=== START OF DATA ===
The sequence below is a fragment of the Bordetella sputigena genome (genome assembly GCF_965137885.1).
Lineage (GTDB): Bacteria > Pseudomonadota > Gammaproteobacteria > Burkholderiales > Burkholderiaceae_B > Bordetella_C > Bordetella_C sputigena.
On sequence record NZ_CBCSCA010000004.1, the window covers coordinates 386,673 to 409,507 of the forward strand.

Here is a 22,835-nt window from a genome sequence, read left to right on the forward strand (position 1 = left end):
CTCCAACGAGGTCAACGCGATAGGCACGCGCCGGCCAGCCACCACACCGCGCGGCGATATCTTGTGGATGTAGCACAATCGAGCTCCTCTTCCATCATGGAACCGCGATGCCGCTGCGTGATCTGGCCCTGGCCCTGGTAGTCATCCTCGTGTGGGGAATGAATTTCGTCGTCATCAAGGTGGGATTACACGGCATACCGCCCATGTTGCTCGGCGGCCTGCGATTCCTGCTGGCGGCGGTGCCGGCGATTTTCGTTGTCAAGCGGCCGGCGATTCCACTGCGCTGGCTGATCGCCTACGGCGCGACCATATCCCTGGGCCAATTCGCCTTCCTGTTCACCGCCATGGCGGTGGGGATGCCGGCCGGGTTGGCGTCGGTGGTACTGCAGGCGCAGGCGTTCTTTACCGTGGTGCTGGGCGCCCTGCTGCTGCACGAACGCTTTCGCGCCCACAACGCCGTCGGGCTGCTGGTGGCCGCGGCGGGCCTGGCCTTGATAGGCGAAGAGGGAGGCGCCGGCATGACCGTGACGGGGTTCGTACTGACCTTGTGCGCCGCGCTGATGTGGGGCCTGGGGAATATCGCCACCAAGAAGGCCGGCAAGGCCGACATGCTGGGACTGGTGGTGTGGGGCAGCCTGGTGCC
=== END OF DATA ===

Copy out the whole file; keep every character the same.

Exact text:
The sequence below is a fragment of the Bordetella sputigena genome (genome assembly GCF_965137885.1).
Lineage (GTDB): Bacteria > Pseudomonadota > Gammaproteobacteria > Burkholderiales > Burkholderiaceae_B > Bordetella_C > Bordetella_C sputigena.
On sequence record NZ_CBCSCA010000004.1, the window covers coordinates 386,673 to 409,507 of the forward strand.

Here is a 22,835-nt window from a genome sequence, read left to right on the forward strand (position 1 = left end):
CTCCAACGAGGTCAACGCGATAGGCACGCGCCGGCCAGCCACCACACCGCGCGGCGATATCTTGTGGATGTAGCACAATCGAGCTCCTCTTCCATCATGGAACCGCGATGCCGCTGCGTGATCTGGCCCTGGCCCTGGTAGTCATCCTCGTGTGGGGAATGAATTTCGTCGTCATCAAGGTGGGATTACACGGCATACCGCCCATGTTGCTCGGCGGCCTGCGATTCCTGCTGGCGGCGGTGCCGGCGATTTTCGTTGTCAAGCGGCCGGCGATTCCACTGCGCTGGCTGATCGCCTACGGCGCGACCATATCCCTGGGCCAATTCGCCTTCCTGTTCACCGCCATGGCGGTGGGGATGCCGGCCGGGTTGGCGTCGGTGGTACTGCAGGCGCAGGCGTTCTTTACCGTGGTGCTGGGCGCCCTGCTGCTGCACGAACGCTTTCGCGCCCACAACGCCGTCGGGCTGCTGGTGGCCGCGGCGGGCCTGGCCTTGATAGGCGAAGAGGGAGGCGCCGGCATGACCGTGACGGGGTTCGTACTGACCTTGTGCGCCGCGCTGATGTGGGGCCTGGGGAATATCGCCACCAAGAAGGCCGGCAAGGCCGACATGCTGGGACTGGTGGTGTGGGGCAGCCTGGTGCC